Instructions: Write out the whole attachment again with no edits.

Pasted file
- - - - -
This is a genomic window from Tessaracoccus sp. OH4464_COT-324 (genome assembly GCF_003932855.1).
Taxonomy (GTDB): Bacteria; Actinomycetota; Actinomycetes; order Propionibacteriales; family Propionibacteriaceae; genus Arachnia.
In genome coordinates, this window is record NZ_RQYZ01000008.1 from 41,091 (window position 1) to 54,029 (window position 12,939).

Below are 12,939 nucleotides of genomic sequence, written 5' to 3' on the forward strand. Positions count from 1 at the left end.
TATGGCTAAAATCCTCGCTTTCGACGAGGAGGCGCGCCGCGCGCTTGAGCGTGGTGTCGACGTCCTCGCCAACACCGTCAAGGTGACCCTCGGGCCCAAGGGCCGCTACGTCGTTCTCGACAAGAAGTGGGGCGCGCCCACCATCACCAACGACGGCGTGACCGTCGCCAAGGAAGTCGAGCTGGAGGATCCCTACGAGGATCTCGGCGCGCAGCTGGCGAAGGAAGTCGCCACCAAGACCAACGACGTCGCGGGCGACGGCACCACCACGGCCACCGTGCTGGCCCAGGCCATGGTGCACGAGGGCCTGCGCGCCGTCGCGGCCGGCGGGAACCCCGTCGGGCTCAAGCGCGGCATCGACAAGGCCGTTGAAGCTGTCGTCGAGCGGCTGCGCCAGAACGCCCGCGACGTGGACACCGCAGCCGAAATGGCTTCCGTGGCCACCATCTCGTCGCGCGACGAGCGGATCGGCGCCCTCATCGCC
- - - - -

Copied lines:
This is a genomic window from Tessaracoccus sp. OH4464_COT-324 (genome assembly GCF_003932855.1).
Taxonomy (GTDB): Bacteria; Actinomycetota; Actinomycetes; order Propionibacteriales; family Propionibacteriaceae; genus Arachnia.
In genome coordinates, this window is record NZ_RQYZ01000008.1 from 41,091 (window position 1) to 54,029 (window position 12,939).

Below are 12,939 nucleotides of genomic sequence, written 5' to 3' on the forward strand. Positions count from 1 at the left end.
TATGGCTAAAATCCTCGCTTTCGACGAGGAGGCGCGCCGCGCGCTTGAGCGTGGTGTCGACGTCCTCGCCAACACCGTCAAGGTGACCCTCGGGCCCAAGGGCCGCTACGTCGTTCTCGACAAGAAGTGGGGCGCGCCCACCATCACCAACGACGGCGTGACCGTCGCCAAGGAAGTCGAGCTGGAGGATCCCTACGAGGATCTCGGCGCGCAGCTGGCGAAGGAAGTCGCCACCAAGACCAACGACGTCGCGGGCGACGGCACCACCACGGCCACCGTGCTGGCCCAGGCCATGGTGCACGAGGGCCTGCGCGCCGTCGCGGCCGGCGGGAACCCCGTCGGGCTCAAGCGCGGCATCGACAAGGCCGTTGAAGCTGTCGTCGAGCGGCTGCGCCAGAACGCCCGCGACGTGGACACCGCAGCCGAAATGGCTTCCGTGGCCACCATCTCGTCGCGCGACGAGCGGATCGGCGCCCTCATCGCC